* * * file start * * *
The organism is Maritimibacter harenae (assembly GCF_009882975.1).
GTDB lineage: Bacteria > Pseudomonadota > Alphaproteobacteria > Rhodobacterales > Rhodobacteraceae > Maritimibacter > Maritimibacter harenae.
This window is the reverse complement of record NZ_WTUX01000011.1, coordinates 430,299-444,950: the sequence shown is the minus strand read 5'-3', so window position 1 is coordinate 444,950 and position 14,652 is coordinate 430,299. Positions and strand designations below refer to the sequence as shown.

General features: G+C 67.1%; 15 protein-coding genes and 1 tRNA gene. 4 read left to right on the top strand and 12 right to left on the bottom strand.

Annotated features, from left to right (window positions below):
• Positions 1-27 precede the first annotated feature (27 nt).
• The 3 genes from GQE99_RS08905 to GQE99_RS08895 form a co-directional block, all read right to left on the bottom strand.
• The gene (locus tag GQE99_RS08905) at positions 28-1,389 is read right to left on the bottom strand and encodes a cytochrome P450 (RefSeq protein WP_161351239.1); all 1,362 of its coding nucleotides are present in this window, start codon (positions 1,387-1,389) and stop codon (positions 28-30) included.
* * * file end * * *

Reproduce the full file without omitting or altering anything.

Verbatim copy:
The organism is Maritimibacter harenae (assembly GCF_009882975.1).
GTDB lineage: Bacteria > Pseudomonadota > Alphaproteobacteria > Rhodobacterales > Rhodobacteraceae > Maritimibacter > Maritimibacter harenae.
This window is the reverse complement of record NZ_WTUX01000011.1, coordinates 430,299-444,950: the sequence shown is the minus strand read 5'-3', so window position 1 is coordinate 444,950 and position 14,652 is coordinate 430,299. Positions and strand designations below refer to the sequence as shown.

General features: G+C 67.1%; 15 protein-coding genes and 1 tRNA gene. 4 read left to right on the top strand and 12 right to left on the bottom strand.

Annotated features, from left to right (window positions below):
• Positions 1-27 precede the first annotated feature (27 nt).
• The 3 genes from GQE99_RS08905 to GQE99_RS08895 form a co-directional block, all read right to left on the bottom strand.
• The gene (locus tag GQE99_RS08905) at positions 28-1,389 is read right to left on the bottom strand and encodes a cytochrome P450 (RefSeq protein WP_161351239.1); all 1,362 of its coding nucleotides are present in this window, start codon (positions 1,387-1,389) and stop codon (positions 28-30) included.